United Property & Casualty ceases insuring Louisiana homes | News

Hanah Lopes

Yet another major insurer is pulling out of Louisiana.

United Property & Casualty Insurance Co., based in Florida, will cease renewing its roughly 36,000 Louisiana home insurance policies in 2023. It is the largest company, in terms of the value of premiums written, to pull up stakes amid the state’s widening insurance crisis.

Wednesday’s announcement of UPC’s departure didn’t say why the company is leaving, though Insurance Commissioner Jim Donelon said in the summer that UPC’s financial ratings had been downgraded.

The company had the fifth-largest share of Louisiana’s home insurance market in 2021, at a little more than 3%, or $65.3 million in premiums. Southern Fidelity, which failed earlier this year, actually had more policyholders, but the value of the property it insured was less.

UPC’s exit adds to a growing list of at least 23 companies that have recently withdrawn from Louisiana or gone insolvent. Altogether, the group held more than 200,000 policies, nearly a fifth of the state’s market.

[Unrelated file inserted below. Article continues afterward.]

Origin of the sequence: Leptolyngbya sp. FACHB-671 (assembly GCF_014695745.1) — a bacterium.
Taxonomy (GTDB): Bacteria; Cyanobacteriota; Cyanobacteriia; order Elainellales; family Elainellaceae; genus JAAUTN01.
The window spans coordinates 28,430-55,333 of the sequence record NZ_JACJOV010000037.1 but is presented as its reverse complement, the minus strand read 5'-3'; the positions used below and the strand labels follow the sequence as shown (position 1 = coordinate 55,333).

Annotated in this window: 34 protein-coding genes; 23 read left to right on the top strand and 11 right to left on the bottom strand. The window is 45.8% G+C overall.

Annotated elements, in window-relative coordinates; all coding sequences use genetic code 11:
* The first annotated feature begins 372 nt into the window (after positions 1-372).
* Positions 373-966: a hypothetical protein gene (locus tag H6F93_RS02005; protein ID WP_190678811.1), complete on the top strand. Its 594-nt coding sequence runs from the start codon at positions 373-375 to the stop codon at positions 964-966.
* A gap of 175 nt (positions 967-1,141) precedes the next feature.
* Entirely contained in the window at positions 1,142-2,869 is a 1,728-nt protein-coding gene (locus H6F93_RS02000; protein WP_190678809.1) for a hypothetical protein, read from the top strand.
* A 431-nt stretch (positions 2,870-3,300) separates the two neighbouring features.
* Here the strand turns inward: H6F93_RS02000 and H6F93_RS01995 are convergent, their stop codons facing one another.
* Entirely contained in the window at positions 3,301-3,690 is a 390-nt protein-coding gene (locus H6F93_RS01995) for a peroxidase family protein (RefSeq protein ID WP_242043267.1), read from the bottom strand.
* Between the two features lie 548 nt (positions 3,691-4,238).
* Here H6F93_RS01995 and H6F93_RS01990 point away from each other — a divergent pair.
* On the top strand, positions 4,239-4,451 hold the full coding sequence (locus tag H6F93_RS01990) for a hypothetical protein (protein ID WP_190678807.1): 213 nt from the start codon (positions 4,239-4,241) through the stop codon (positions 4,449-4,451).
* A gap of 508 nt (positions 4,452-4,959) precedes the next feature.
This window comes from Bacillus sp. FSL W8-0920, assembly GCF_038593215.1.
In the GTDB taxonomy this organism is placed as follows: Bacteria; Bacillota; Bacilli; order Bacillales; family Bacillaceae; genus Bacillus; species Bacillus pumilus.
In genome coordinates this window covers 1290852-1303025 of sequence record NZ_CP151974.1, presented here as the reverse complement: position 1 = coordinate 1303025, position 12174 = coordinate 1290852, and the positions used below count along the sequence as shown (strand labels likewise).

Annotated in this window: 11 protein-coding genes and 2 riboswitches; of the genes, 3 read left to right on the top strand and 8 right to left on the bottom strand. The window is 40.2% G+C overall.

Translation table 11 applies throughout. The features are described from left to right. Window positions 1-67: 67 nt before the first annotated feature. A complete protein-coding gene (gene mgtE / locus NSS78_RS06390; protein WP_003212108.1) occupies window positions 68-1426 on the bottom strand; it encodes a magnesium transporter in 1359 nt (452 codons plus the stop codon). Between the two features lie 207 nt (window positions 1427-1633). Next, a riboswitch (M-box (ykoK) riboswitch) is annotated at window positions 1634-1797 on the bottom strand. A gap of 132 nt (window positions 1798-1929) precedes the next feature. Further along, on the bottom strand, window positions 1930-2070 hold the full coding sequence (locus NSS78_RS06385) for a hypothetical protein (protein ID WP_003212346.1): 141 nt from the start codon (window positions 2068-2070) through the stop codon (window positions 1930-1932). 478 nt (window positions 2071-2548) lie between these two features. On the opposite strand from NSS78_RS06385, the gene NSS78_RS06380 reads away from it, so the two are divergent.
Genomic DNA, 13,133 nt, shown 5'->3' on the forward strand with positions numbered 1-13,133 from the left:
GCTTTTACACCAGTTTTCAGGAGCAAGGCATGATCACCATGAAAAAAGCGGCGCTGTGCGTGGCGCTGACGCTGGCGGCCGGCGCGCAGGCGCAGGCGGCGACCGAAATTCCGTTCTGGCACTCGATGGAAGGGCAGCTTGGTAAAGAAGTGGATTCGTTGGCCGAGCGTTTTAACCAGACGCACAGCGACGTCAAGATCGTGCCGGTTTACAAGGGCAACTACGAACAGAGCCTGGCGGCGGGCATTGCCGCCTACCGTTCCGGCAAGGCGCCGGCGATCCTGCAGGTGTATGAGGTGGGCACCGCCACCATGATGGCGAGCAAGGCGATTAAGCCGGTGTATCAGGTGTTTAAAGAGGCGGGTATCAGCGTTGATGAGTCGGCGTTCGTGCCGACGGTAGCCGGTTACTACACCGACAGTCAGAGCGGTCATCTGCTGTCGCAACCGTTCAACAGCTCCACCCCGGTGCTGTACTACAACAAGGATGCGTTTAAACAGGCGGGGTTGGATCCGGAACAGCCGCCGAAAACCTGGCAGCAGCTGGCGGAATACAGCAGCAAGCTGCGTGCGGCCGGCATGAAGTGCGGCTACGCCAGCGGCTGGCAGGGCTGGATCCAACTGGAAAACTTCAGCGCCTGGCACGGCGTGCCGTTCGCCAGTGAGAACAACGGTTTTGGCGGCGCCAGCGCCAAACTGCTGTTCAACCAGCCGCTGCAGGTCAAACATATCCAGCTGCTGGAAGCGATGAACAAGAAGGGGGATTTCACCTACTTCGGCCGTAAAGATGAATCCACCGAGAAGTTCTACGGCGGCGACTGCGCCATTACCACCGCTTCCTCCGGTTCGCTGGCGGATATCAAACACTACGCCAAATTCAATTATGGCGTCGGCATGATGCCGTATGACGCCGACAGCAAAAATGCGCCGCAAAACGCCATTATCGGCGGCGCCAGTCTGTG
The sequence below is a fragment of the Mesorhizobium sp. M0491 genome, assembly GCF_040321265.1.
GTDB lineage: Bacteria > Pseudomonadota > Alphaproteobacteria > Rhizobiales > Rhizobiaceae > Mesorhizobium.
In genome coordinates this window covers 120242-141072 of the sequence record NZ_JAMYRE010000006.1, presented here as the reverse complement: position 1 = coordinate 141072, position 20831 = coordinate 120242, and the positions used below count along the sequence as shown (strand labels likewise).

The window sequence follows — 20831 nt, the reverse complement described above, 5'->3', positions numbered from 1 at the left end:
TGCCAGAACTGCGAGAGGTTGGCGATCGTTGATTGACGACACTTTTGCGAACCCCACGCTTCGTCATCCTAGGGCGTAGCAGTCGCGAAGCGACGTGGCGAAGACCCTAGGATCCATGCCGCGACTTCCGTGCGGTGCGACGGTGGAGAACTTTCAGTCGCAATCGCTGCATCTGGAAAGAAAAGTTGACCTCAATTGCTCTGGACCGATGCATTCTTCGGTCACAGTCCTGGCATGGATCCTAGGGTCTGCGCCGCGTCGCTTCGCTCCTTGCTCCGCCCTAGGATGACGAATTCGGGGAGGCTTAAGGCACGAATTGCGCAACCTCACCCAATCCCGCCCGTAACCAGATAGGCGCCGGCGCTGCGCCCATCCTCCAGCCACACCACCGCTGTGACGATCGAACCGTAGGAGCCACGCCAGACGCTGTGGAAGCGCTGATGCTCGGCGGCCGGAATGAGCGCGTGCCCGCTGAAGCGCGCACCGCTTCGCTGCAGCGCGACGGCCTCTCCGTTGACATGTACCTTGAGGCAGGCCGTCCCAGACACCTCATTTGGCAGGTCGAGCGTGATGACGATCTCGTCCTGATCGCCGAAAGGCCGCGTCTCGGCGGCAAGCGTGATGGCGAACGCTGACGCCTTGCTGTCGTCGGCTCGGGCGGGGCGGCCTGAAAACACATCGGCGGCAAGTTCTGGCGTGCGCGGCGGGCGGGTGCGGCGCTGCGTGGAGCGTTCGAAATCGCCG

Many customers of those companies have been forced to purchase policies from Louisiana Citizens Property Insurance Corp., the state run-insurer of last resort. Since 2020’s Hurricane Laura, Citizens’ policy count has more than tripled to well above 100,000, and that number is sure to grow dramatically with UPC’s departure.

Citizens’ prices will also go up next year, by an average of about 63%, though in some parishes the increases will exceed 100%. Average premiums will be around $5,000 in at least seven parishes, including Orleans and Jefferson.

By law, Citizens sets its prices above market rates to push customers to shop for policies elsewhere. Donelon has used financial incentives to entice out-of-state companies to take up Citizens’ policies, though many of them are small or unproven.

Though many of the insurers that took on Citizens policies have since failed, it’s a strategy Donelon intends to employ again.

UPC must give customers a 30-day heads up before their coverage expires. About 3,000 policyholders whose coverage was set to expire between November and January will get a temporary extension. UPC is also responsible for handling any outstanding claims.

UPC was founded in 1999 and writes insurance in seven states other than Florida and Louisiana. In April, Donelon recommended fines totaling $250,000 against UPC after the Department of Insurance flagged 10 violations of Louisiana’s insurance code.

That included the company’s handling of claims and what the department said was a failure to monitor a third-party company UPC hired to manage its business operations. UPC disputed some of those claims, but it wasn’t immediately clear if UPC filed an appeal. Company officials couldn’t be reached Wednesday evening.


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